Meg did not, in fact, know that anyone, ever, said anything about that tiny nothing town.

Hugo laughed outright, his lean, broad shoulders shaking. He cocked an eyebrow at Bea. “For a college-educated modern girl, you’re damn superstitious.”

Bea kept his change just to spite him and walked off to make their coffees. “What do people say about Willow Creek?” Meg asked.

Hugo wasn’t a local, but he’d been at Milford University for three semesters. Even though he didn’t live in Willow Creek, he’d still heard the story.

“There’s a legend.” He raised his eyebrows dramatically and wiggled his fingers at her. “Three hundred years ago, when the founders broke ground on the first water well, they dug too deep. So deep, they uncovered a demon trapped way down inside the world.”

Meg’s heart raced, driving a speedy thump thump thump into her ribs. Bea handed her the coffee from behind the counter and it shook in her hand.

“It’s not a joke. My gran grew up in Willow Creek,” Bea said, pursing her lips in disgust as she went to take another order.

“The demon had some needs and he used the townsfolk to meet ’em,” Hugo carried on. “He couldn’t get out of that pit, so he fed and frolicked through their bodies. Supposedly, on a Blood Moon night like this one, they managed to bury him down in the dark again. Then, they warned their kids and grandkids away from the well for all eternity.”

“The well Mayor Langford tapped for town use?” Meg asked. Hugo just curled his lips. Meg felt the word yes hiss across her skin.

She looked at her coffee cup and wondered if they were using the water from Willow Creek here at Hallowed Grounds. Then she felt silly for wondering. Hallowed Grounds Café was in Milford, and they didn’t use Willow Creek water.

And, besides, there wasn’t anything wrong with the water. “You don’t believe it, do you?”

“I don’t think it matters. Lots of places have weird stories like that.” Hugo shrugged. “I think people make up these things because the truth is too damn depressing.”

“Right,” she said, the beat of her heart starting to settle. “You’re right.” She was sure he was right.

Roland Montgomery had been listening to the other boy’s stories all week long on the bus ride home from Edison Elementary. He was sick of the noise. He buried his face in his book, like if he burrowed in deep enough he’d wind up inside.

“My mom said we gotta get out to the festival before sunset tonight,” Jonah Russell said in his gruff, raspy voice. He tossed a hackysack over Roland’s head and just barely missed.

“You think it’s true though?” Finn Durmont asked, sending the hackysack back.
“I kinda hope so,” Jonah replied.
“Me too,” another boy said from somewhere near the back of the bus. They all laughed.

Roland sunk into his seat. He’d been trying to avoid the water all week, but last night his mother threw him in the shower and stood there while it soaked through his clothes. She would not have her son growing potatoes behind his ears, she’d said. Nor would she tolerate him believing in wild stories.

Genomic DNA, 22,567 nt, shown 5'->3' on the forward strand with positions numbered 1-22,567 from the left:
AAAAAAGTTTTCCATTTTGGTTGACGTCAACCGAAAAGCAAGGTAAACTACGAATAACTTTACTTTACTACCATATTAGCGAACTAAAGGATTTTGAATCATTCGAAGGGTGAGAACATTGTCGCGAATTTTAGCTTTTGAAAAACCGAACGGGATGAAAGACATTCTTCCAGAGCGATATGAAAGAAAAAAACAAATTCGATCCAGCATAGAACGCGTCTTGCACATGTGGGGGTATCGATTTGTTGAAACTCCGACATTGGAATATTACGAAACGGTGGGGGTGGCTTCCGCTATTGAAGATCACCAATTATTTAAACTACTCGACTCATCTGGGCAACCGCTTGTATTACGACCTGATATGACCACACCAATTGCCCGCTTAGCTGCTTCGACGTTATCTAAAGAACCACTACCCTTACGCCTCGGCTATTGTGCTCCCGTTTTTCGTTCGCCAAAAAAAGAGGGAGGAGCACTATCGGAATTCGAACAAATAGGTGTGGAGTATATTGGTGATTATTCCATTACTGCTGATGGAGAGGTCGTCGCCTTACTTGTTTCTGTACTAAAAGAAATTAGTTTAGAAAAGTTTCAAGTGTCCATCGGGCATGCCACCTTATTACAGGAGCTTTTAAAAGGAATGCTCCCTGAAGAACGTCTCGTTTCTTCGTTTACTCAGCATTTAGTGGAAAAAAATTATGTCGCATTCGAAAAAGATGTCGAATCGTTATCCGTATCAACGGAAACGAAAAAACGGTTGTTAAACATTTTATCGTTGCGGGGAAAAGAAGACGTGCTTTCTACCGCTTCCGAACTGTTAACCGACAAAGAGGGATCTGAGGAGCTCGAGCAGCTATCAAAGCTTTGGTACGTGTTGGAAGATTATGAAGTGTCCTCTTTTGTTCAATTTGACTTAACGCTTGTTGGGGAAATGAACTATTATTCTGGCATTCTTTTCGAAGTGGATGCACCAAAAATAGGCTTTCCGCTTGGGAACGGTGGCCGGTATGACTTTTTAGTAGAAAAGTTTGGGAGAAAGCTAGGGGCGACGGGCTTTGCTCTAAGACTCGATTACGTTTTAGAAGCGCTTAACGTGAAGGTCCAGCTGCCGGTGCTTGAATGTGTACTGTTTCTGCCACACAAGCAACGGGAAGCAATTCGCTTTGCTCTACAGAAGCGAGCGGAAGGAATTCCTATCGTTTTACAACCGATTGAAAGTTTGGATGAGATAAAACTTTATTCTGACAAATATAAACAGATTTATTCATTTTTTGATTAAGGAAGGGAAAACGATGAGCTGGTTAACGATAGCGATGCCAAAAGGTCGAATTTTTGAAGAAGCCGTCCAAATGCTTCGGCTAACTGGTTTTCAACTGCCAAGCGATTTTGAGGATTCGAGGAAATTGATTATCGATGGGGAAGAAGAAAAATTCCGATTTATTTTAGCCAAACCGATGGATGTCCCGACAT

The water had trickled inside his mouth and right down the center of his throat. Roland was determined to forget it had happened. He pinned his eyes to the words on the page.

Meg and Hugo walked toward his beat-up, faded-blue truck with their fingers laced together. She slid into the passenger’s seat, not bothering to buckle. There was little traffic between campus and Willow Creek, just woods and road and a single gas station.

The truck sputtered to life and promptly dinged. “Gotta get some gas at Mo’s,” Hugo said.

The woods around Milford University and the town of Willow Creek were a dense, steady wall of sugar maples lit up like the Burning Bush, pale-skinned beech trees huddled together, and the knobby arms of yellow birches reaching toward the sun. The forest came right up to the road edge, but not a step further.

Meg watched the trees zip by as they drove toward the boundary of town. They began to thin the closer they got to Mo’s. She tried to ignore that gnawing hollow in her stomach that had formed after hearing the story about Willow Creek.

Hugo turned into the parking lot and cut the engine. Mo’s was a mom and pop operation complete with two ancient gas pumps and a food truck that sold the best chicken dumplings in a fifty-mile radius. As Hugo pumped the gas, Meg decided she’d get a bowl and warm up her unexpectedly chilly insides.

Roland had followed his father, Les, to the center of town. His mother had stayed home, insistent she wanted to wait for Meg and would meet them. His dad was talking to the physical education teacher at Roland’s school. Shop talk he had no interest it.

Roland stood up and wandered along the boundary of the square. People were already arriving for the festival. Laughing, wearing big chunky sweaters and argyle, scarves and hats knitted by hand. But Roland didn’t feel happy watching their happy faces. Something inside him felt off. Like he was sick and a little bit tired, and every time he saw a gleaming white smile he felt the distinct urge to rip all of the teeth from their gums.

Roland paused at the limestone table in the center. Everything else in the town square was decorated for fall, but this table lay bare, as if forgotten.

As if somehow saving its space for later.

Mo’s dumplings were not only perfectly plump, but cheap as dirt. There were wooden picnic tables set up in the dusty clearing alongside the food truck, and a few townies were always hanging out there. The townies went quiet as Meg passed. Most men did that when they saw her.